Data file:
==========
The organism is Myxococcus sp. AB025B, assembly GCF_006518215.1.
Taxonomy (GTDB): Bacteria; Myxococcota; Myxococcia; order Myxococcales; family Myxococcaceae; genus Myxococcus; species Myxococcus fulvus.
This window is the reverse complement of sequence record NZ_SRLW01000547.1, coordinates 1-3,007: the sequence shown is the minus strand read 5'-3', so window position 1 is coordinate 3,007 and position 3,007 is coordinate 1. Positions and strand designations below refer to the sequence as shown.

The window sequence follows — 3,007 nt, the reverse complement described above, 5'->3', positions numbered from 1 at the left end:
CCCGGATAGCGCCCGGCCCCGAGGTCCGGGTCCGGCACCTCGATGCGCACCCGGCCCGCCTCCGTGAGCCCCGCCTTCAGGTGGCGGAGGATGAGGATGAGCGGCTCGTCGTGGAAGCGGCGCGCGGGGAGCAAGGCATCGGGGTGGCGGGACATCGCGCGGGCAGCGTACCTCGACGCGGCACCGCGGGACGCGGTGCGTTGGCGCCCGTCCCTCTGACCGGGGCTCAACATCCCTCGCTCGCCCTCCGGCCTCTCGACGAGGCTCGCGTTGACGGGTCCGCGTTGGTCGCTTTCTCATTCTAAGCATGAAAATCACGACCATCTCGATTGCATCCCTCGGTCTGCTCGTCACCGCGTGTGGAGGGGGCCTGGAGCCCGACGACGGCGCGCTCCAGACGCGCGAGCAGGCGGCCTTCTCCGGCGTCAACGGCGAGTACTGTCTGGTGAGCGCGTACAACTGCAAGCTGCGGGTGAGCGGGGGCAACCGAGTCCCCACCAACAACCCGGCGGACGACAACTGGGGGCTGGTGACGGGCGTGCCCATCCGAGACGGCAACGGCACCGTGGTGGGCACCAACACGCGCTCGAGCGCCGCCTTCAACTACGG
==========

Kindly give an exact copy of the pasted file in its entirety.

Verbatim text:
The organism is Myxococcus sp. AB025B, assembly GCF_006518215.1.
Taxonomy (GTDB): Bacteria; Myxococcota; Myxococcia; order Myxococcales; family Myxococcaceae; genus Myxococcus; species Myxococcus fulvus.
This window is the reverse complement of sequence record NZ_SRLW01000547.1, coordinates 1-3,007: the sequence shown is the minus strand read 5'-3', so window position 1 is coordinate 3,007 and position 3,007 is coordinate 1. Positions and strand designations below refer to the sequence as shown.

The window sequence follows — 3,007 nt, the reverse complement described above, 5'->3', positions numbered from 1 at the left end:
CCCGGATAGCGCCCGGCCCCGAGGTCCGGGTCCGGCACCTCGATGCGCACCCGGCCCGCCTCCGTGAGCCCCGCCTTCAGGTGGCGGAGGATGAGGATGAGCGGCTCGTCGTGGAAGCGGCGCGCGGGGAGCAAGGCATCGGGGTGGCGGGACATCGCGCGGGCAGCGTACCTCGACGCGGCACCGCGGGACGCGGTGCGTTGGCGCCCGTCCCTCTGACCGGGGCTCAACATCCCTCGCTCGCCCTCCGGCCTCTCGACGAGGCTCGCGTTGACGGGTCCGCGTTGGTCGCTTTCTCATTCTAAGCATGAAAATCACGACCATCTCGATTGCATCCCTCGGTCTGCTCGTCACCGCGTGTGGAGGGGGCCTGGAGCCCGACGACGGCGCGCTCCAGACGCGCGAGCAGGCGGCCTTCTCCGGCGTCAACGGCGAGTACTGTCTGGTGAGCGCGTACAACTGCAAGCTGCGGGTGAGCGGGGGCAACCGAGTCCCCACCAACAACCCGGCGGACGACAACTGGGGGCTGGTGACGGGCGTGCCCATCCGAGACGGCAACGGCACCGTGGTGGGCACCAACACGCGCTCGAGCGCCGCCTTCAACTACGG